If you want to ride on the road, especially in the winter, you'll need to invest in some clothing that enables you to be seen clearly. There are a range of different garments available on the market ranging from fluorescent headbands to fluorescent half-chaps. They tend to come in bright yellow or bright pink (although orange is available but not commonly wore for riding) and have a white reflective strip which should reflect car headlights enabling drivers to see you more clearly. It's not just the rider that can be made to be seen when riding out either, there are lots of options available for the horse as well. Things such as fluorescent exercise sheets, boots, tail guards and more (these are also available in the 'Polite' range)
As well as a range of different styles of high visibility equipment, there are also various styles. There are padded gilets and jackets for riding in the winter months, and for the summer so you don't get hot, you can get gilets and jackets with no padding as well as tabards. There are also the options to get printed high visibility equipment, the most common one being "Please Pass Wide and Slow". If you are having trouble with vehicles not slowing down for you when you ride out, you might try opting for something from the very popular Polite range of clothing. These are styled so they have a strip of blue and white fluorescent squares around them, with a big "POLITE" in the middle, making them look like jackets Police wear. This in turn forces drivers to have to slow down in case it turns out to be mounted Police.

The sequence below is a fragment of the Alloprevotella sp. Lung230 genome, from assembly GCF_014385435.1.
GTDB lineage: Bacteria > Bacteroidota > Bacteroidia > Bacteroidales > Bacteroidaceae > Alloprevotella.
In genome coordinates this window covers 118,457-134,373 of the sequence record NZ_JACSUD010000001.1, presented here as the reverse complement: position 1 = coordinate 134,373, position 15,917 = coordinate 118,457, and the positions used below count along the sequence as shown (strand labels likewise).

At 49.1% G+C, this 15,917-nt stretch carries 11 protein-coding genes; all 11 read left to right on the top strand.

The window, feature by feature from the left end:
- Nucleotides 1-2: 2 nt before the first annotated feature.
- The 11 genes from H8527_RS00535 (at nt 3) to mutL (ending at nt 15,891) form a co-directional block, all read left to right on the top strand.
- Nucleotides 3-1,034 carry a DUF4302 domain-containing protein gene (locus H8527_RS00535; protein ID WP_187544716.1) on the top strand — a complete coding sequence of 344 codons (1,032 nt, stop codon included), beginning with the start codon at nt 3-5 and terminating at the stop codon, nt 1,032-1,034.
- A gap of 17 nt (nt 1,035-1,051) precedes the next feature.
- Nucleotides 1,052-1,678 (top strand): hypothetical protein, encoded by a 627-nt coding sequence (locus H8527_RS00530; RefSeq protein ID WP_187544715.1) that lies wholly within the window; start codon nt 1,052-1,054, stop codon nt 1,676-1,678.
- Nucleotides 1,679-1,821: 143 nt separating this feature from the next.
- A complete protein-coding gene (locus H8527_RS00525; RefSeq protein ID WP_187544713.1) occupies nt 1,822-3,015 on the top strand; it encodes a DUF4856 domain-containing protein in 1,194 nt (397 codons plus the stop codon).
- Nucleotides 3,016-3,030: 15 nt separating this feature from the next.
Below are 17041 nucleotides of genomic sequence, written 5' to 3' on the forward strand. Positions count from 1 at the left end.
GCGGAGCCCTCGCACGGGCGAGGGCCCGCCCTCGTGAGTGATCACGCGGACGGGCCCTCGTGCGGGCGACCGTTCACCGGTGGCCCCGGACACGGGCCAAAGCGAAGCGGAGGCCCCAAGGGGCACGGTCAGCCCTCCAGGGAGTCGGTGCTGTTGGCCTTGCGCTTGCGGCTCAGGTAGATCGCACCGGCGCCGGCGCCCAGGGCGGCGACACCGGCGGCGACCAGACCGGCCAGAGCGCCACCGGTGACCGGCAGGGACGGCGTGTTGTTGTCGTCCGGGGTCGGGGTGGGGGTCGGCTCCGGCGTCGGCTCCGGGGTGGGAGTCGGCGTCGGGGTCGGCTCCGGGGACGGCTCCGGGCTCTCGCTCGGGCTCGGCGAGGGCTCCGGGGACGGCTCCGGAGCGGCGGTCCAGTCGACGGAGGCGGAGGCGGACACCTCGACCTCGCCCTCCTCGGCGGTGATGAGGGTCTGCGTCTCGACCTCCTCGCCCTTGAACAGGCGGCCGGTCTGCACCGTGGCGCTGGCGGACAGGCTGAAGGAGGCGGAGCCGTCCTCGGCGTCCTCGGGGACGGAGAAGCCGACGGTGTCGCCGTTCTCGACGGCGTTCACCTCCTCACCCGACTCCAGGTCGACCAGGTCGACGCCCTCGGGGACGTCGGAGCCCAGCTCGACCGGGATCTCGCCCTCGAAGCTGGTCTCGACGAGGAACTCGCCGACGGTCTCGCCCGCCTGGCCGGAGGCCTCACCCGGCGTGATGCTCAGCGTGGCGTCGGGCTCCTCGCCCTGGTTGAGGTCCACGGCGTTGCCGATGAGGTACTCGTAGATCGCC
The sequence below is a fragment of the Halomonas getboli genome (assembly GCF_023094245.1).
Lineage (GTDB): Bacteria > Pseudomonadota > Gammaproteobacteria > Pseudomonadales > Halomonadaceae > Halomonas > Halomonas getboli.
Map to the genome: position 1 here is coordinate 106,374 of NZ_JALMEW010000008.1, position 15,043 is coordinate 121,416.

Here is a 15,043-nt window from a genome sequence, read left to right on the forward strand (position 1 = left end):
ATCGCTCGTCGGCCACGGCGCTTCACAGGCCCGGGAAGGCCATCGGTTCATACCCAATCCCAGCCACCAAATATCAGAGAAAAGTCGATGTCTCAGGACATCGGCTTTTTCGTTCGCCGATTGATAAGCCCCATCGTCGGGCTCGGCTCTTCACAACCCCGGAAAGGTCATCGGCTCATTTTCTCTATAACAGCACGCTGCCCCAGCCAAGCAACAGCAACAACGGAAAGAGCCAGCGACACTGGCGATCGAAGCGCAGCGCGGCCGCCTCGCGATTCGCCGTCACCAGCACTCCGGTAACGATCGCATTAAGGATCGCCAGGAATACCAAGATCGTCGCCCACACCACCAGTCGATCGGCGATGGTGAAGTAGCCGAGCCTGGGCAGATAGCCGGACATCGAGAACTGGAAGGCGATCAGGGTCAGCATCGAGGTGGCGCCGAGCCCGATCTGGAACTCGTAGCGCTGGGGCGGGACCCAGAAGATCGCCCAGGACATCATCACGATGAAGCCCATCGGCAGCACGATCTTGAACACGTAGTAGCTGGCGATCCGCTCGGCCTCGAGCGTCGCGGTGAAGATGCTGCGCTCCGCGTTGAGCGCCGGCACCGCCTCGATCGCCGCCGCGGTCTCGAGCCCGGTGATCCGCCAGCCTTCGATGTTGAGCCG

You can also get high visibility equipment with "Smile You're On Camera" printed on the back, again, this usually forces drivers to slow down as if they don't and they cause an injury, the rider can then hand the footage to the Police or put it on YouTube for some vigilante "naming and shaming".